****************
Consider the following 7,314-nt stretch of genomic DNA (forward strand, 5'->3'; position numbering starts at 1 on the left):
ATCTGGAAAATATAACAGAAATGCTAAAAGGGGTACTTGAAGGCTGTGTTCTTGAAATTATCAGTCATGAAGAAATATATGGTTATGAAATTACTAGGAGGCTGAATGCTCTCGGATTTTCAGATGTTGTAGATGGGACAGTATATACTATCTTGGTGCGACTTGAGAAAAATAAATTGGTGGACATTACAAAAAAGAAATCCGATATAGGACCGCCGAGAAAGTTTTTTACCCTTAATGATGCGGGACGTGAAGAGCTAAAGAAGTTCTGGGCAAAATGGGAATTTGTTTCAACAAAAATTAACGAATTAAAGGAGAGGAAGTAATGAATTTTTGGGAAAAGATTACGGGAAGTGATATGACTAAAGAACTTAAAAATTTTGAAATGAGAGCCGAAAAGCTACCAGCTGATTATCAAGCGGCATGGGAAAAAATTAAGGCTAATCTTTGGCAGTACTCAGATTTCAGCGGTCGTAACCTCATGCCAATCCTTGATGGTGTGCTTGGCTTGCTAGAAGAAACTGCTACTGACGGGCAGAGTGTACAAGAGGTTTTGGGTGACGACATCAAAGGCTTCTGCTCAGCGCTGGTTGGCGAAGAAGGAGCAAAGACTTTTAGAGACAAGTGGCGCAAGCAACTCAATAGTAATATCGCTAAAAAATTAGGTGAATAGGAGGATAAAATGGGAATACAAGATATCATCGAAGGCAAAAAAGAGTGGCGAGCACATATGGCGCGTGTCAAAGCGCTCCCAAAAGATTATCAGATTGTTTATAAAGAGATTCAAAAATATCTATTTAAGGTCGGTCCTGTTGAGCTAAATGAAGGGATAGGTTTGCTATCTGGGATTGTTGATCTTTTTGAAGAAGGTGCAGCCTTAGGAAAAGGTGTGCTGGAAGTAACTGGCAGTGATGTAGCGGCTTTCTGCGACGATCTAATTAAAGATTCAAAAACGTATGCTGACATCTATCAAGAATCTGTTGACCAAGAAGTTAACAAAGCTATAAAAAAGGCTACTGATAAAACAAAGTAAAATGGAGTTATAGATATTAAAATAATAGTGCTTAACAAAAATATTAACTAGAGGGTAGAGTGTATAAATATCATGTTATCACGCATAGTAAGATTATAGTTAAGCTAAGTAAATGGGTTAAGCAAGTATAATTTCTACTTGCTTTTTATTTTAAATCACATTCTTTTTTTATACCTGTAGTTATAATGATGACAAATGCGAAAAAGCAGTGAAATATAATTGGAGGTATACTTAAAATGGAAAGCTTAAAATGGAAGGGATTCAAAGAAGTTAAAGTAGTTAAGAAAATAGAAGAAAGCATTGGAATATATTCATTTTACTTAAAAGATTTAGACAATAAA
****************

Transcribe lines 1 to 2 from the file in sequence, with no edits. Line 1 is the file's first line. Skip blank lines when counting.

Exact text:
Consider the following 7,314-nt stretch of genomic DNA (forward strand, 5'->3'; position numbering starts at 1 on the left):
ATCTGGAAAATATAACAGAAATGCTAAAAGGGGTACTTGAAGGCTGTGTTCTTGAAATTATCAGTCATGAAGAAATATATGGTTATGAAATTACTAGGAGGCTGAATGCTCTCGGATTTTCAGATGTTGTAGATGGGACAGTATATACTATCTTGGTGCGACTTGAGAAAAATAAATTGGTGGACATTACAAAAAAGAAATCCGATATAGGACCGCCGAGAAAGTTTTTTACCCTTAATGATGCGGGACGTGAAGAGCTAAAGAAGTTCTGGGCAAAATGGGAATTTGTTTCAACAAAAATTAACGAATTAAAGGAGAGGAAGTAATGAATTTTTGGGAAAAGATTACGGGAAGTGATATGACTAAAGAACTTAAAAATTTTGAAATGAGAGCCGAAAAGCTACCAGCTGATTATCAAGCGGCATGGGAAAAAATTAAGGCTAATCTTTGGCAGTACTCAGATTTCAGCGGTCGTAACCTCATGCCAATCCTTGATGGTGTGCTTGGCTTGCTAGAAGAAACTGCTACTGACGGGCAGAGTGTACAAGAGGTTTTGGGTGACGACATCAAAGGCTTCTGCTCAGCGCTGGTTGGCGAAGAAGGAGCAAAGACTTTTAGAGACAAGTGGCGCAAGCAACTCAATAGTAATATCGCTAAAAAATTAGGTGAATAGGAGGATAAAATGGGAATACAAGATATCATCGAAGGCAAAAAAGAGTGGCGAGCACATATGGCGCGTGTCAAAGCGCTCCCAAAAGATTATCAGATTGTTTATAAAGAGATTCAAAAATATCTATTTAAGGTCGGTCCTGTTGAGCTAAATGAAGGGATAGGTTTGCTATCTGGGATTGTTGATCTTTTTGAAGAAGGTGCAGCCTTAGGAAAAGGTGTGCTGGAAGTAACTGGCAGTGATGTAGCGGCTTTCTGCGACGATCTAATTAAAGATTCAAAAACGTATGCTGACATCTATCAAGAATCTGTTGACCAAGAAGTTAACAAAGCTATAAAAAAGGCTACTGATAAAACAAAGTAAAATGGAGTTATAGATATTAAAATAATAGTGCTTAACAAAAATATTAACTAGAGGGTAGAGTGTATAAATATCATGTTATCACGCATAGTAAGATTATAGTTAAGCTAAGTAAATGGGTTAAGCAAGTATAATTTCTACTTGCTTTTTATTTTAAATCACATTCTTTTTTTATACCTGTAGTTATAATGATGACAAATGCGAAAAAGCAGTGAAATATAATTGGAGGTATACTTAAAATGGAAAGCTTAAAATGGAAGGGATTCAAAGAAGTTAAAGTAGTTAAGAAAATAGAAGAAAGCATTGGAATATATTCATTTTACTTAAAAGATTTAGACAATAAA